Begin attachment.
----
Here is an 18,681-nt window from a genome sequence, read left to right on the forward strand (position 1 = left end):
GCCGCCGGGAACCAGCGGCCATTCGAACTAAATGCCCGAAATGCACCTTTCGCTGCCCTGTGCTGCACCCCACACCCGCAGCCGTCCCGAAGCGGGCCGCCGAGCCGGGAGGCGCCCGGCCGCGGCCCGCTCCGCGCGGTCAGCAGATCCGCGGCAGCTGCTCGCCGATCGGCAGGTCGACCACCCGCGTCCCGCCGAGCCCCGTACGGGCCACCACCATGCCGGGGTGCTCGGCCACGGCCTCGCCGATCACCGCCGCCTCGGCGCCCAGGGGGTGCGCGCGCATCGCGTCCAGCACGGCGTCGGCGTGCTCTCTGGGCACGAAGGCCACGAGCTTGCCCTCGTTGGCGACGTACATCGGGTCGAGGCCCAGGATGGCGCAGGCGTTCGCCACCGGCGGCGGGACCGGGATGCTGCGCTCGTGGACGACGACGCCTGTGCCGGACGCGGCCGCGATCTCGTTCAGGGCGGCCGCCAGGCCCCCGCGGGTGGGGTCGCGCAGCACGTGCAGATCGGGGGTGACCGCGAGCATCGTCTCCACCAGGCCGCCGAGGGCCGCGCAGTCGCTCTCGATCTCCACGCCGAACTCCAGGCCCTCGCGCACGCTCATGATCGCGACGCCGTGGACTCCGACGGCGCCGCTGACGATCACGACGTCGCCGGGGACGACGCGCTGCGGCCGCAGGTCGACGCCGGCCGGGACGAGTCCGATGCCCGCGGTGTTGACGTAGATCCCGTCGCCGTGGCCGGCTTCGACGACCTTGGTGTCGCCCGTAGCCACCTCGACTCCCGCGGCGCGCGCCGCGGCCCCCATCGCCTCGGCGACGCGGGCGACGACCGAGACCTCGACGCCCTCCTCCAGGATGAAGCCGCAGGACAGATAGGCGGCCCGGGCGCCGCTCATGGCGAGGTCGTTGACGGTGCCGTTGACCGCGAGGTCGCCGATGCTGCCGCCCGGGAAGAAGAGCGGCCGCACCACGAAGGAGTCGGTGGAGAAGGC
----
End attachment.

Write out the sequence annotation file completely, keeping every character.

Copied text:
Here is an 18,681-nt window from a genome sequence, read left to right on the forward strand (position 1 = left end):
GCCGCCGGGAACCAGCGGCCATTCGAACTAAATGCCCGAAATGCACCTTTCGCTGCCCTGTGCTGCACCCCACACCCGCAGCCGTCCCGAAGCGGGCCGCCGAGCCGGGAGGCGCCCGGCCGCGGCCCGCTCCGCGCGGTCAGCAGATCCGCGGCAGCTGCTCGCCGATCGGCAGGTCGACCACCCGCGTCCCGCCGAGCCCCGTACGGGCCACCACCATGCCGGGGTGCTCGGCCACGGCCTCGCCGATCACCGCCGCCTCGGCGCCCAGGGGGTGCGCGCGCATCGCGTCCAGCACGGCGTCGGCGTGCTCTCTGGGCACGAAGGCCACGAGCTTGCCCTCGTTGGCGACGTACATCGGGTCGAGGCCCAGGATGGCGCAGGCGTTCGCCACCGGCGGCGGGACCGGGATGCTGCGCTCGTGGACGACGACGCCTGTGCCGGACGCGGCCGCGATCTCGTTCAGGGCGGCCGCCAGGCCCCCGCGGGTGGGGTCGCGCAGCACGTGCAGATCGGGGGTGACCGCGAGCATCGTCTCCACCAGGCCGCCGAGGGCCGCGCAGTCGCTCTCGATCTCCACGCCGAACTCCAGGCCCTCGCGCACGCTCATGATCGCGACGCCGTGGACTCCGACGGCGCCGCTGACGATCACGACGTCGCCGGGGACGACGCGCTGCGGCCGCAGGTCGACGCCGGCCGGGACGAGTCCGATGCCCGCGGTGTTGACGTAGATCCCGTCGCCGTGGCCGGCTTCGACGACCTTGGTGTCGCCCGTAGCCACCTCGACTCCCGCGGCGCGCGCCGCGGCCCCCATCGCCTCGGCGACGCGGGCGACGACCGAGACCTCGACGCCCTCCTCCAGGATGAAGCCGCAGGACAGATAGGCGGCCCGGGCGCCGCTCATGGCGAGGTCGTTGACGGTGCCGTTGACCGCGAGGTCGCCGATGCTGCCGCCCGGGAAGAAGAGCGGCCGCACCACGAAGGAGTCGGTGGAGAAGGC